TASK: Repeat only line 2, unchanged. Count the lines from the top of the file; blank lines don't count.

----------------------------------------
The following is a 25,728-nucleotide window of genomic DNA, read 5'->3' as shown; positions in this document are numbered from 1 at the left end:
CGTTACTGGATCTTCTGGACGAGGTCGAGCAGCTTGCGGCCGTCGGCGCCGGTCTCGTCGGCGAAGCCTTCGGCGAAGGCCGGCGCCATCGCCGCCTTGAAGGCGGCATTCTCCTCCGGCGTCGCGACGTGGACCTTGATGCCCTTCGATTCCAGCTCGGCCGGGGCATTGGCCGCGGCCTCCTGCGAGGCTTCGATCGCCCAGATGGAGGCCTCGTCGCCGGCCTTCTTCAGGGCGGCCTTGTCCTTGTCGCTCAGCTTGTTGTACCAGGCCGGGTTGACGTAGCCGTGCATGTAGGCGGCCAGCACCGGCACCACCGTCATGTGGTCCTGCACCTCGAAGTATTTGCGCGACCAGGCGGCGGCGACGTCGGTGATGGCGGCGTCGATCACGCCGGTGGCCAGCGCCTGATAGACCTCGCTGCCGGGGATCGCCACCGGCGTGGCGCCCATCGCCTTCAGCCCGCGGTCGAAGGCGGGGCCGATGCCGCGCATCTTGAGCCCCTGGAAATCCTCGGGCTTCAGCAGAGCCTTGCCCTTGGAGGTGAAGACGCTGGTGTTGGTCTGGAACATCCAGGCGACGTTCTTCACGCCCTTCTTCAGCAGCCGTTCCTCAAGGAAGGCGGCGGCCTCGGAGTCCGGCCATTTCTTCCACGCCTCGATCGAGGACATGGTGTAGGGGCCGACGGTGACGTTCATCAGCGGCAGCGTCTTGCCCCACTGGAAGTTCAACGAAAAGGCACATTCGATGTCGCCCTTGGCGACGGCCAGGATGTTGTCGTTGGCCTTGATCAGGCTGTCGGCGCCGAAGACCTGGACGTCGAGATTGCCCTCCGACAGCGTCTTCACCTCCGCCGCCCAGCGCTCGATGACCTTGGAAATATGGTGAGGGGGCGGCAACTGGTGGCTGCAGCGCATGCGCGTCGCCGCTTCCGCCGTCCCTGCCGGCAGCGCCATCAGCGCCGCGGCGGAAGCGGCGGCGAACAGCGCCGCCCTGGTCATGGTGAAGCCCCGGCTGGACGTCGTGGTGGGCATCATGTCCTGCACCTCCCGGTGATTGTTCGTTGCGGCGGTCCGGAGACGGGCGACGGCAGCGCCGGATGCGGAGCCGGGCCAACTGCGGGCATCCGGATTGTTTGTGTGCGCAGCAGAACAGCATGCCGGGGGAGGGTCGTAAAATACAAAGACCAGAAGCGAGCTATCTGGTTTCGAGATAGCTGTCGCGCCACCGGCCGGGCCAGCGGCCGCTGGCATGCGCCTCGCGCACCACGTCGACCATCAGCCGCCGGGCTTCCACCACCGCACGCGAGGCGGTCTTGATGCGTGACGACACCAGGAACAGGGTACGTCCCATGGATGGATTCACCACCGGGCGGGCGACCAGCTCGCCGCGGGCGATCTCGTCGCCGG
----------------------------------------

CGTTACTGGATCTTCTGGACGAGGTCGAGCAGCTTGCGGCCGTCGGCGCCGGTCTCGTCGGCGAAGCCTTCGGCGAAGGCCGGCGCCATCGCCGCCTTGAAGGCGGCATTCTCCTCCGGCGTCGCGACGTGGACCTTGATGCCCTTCGATTCCAGCTCGGCCGGGGCATTGGCCGCGGCCTCCTGCGAGGCTTCGATCGCCCAGATGGAGGCCTCGTCGCCGGCCTTCTTCAGGGCGGCCTTGTCCTTGTCGCTCAGCTTGTTGTACCAGGCCGGGTTGACGTAGCCGTGCATGTAGGCGGCCAGCACCGGCACCACCGTCATGTGGTCCTGCACCTCGAAGTATTTGCGCGACCAGGCGGCGGCGACGTCGGTGATGGCGGCGTCGATCACGCCGGTGGCCAGCGCCTGATAGACCTCGCTGCCGGGGATCGCCACCGGCGTGGCGCCCATCGCCTTCAGCCCGCGGTCGAAGGCGGGGCCGATGCCGCGCATCTTGAGCCCCTGGAAATCCTCGGGCTTCAGCAGAGCCTTGCCCTTGGAGGTGAAGACGCTGGTGTTGGTCTGGAACATCCAGGCGACGTTCTTCACGCCCTTCTTCAGCAGCCGTTCCTCAAGGAAGGCGGCGGCCTCGGAGTCCGGCCATTTCTTCCACGCCTCGATCGAGGACATGGTGTAGGGGCCGACGGTGACGTTCATCAGCGGCAGCGTCTTGCCCCACTGGAAGTTCAACGAAAAGGCACATTCGATGTCGCCCTTGGCGACGGCCAGGATGTTGTCGTTGGCCTTGATCAGGCTGTCGGCGCCGAAGACCTGGACGTCGAGATTGCCCTCCGACAGCGTCTTCACCTCCGCCGCCCAGCGCTCGATGACCTTGGAAATATGGTGAGGGGGCGGCAACTGGTGGCTGCAGCGCATGCGCGTCGCCGCTTCCGCCGTCCCTGCCGGCAGCGCCATCAGCGCCGCGGCGGAAGCGGCGGCGAACAGCGCCGCCCTGGTCATGGTGAAGCCCCGGCTGGACGTCGTGGTGGGCATCATGTCCTGCACCTCCCGGTGATTGTTCGTTGCGGCGGTCCGGAGACGGGCGACGGCAGCGCCGGATGCGGAGCCGGGCCAACTGCGGGCATCCGGATTGTTTGTGTGCGCAGCAGAACAGCATGCCGGGGGAGGGTCGTAAAATACAAAGACCAGAAGCGAGCTATCTGGTTTCGAGATAGCTGTCGCGCCACCGGCCGGGCCAGCGGCCGCTGGCATGCGCCTCGCGCACCACGTCGACCATCAGCCGCCGGGCTTCCACCACCGCACGCGAGGCGGTCTTGATGCGTGACGACACCAGGAACAGGGTACGTCCCATGGATGGATTCACCACCGGGCGGGCGACCAGCTCGCCGCGGGCGATCTCGTCGCCGG